Maybe you’re like me: Determined to finish your biggest project, but struggling to get things done. For students, this may be especially true with writing papers. In college, when it came to term papers, I’d hear my classmates’ united refrain: “I’ll just do it the night before anyway, why start now?” The phrase still rings familiar to me years out of the academic environment. I’d had my fair share of the “One-Draft Wonder,” too, so why did it bother me so much?
I found my answer in what Stanford psychologist Carol Dweck identifies as the “growth mindset”, the belief that talent and skills can be developed over time. The growth mindset is dedicated to improvement, even if that requires the possibility of failure or struggle. Alternatively, a “fixed mindset” assumes talent is static and unchanging. The fixed mindset chooses the quickest path to success, (i.e., the One-Draft Wonder), relying on skills presumed to be static and relatively unchanging. The growth mindset engages, takes its time, and yields a bigger payoff down the road.
The learning process is not a matter of instant gratification. In my experience, I found a remedy for my distraction in a few basic tools: The assigned text, a notebook, a pencil, and nothing else. The first time I tried this, I spent 90 minutes hanging out with Walt Whitman’s When Lilacs Last in the Dooryard Bloom’d. At first my eyes kept flickering up from the page, but slowly I became immersed. By the end of 90 minutes I was diagramming in the margins, unaware of my surroundings and lost in the experience of the poem.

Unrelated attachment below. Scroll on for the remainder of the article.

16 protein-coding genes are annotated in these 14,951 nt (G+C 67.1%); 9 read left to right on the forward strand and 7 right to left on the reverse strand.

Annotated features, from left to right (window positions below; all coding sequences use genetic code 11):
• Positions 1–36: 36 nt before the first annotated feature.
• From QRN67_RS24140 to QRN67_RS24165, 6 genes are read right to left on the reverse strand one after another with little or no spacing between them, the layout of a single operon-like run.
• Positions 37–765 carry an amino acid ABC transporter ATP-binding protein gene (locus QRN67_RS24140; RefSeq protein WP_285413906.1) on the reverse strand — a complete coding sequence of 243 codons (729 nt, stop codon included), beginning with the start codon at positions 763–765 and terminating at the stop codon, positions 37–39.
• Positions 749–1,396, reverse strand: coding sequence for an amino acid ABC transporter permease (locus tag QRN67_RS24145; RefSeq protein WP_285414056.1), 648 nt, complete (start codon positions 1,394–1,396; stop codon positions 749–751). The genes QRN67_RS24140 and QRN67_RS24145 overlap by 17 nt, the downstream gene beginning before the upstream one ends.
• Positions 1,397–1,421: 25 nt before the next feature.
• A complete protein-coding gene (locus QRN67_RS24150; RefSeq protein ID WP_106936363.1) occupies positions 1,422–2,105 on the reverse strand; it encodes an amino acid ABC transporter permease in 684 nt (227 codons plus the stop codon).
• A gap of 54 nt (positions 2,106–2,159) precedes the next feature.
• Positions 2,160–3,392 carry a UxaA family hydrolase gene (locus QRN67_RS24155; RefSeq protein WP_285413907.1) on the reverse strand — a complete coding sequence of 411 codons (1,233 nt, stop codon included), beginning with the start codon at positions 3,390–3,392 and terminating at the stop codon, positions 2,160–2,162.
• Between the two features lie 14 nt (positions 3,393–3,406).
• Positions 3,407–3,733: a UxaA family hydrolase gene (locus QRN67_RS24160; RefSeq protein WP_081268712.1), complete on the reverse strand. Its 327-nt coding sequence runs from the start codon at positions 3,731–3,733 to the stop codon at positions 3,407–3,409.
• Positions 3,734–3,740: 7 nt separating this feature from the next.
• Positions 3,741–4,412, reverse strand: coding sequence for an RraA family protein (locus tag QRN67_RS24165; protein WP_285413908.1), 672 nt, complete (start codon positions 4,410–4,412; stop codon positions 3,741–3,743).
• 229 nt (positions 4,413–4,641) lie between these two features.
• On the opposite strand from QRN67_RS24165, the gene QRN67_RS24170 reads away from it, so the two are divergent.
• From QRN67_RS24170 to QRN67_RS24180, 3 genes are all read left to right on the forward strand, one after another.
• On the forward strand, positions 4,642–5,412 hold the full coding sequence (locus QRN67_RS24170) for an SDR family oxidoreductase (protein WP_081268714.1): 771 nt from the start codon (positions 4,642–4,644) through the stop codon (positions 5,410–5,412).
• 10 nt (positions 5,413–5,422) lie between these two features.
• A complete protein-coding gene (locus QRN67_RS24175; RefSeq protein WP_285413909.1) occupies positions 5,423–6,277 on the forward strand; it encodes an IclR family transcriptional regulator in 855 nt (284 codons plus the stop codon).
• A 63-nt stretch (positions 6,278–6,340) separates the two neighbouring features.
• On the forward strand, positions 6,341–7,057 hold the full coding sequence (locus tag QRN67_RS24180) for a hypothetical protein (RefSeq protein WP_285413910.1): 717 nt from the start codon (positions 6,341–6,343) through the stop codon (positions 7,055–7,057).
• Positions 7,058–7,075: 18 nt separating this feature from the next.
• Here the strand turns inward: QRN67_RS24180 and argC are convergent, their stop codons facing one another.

Applied to the college classroom, the growth mindset reduces students' stress of completing a first draft because the main goal is to improve over time, rather than be perfect the first time. In this way students can feel comfortable approaching challenging assignments before the eleventh hour hits. I love Dweck’s advice because it empowers us to be learners at any age, continually considering our lives a work in progress.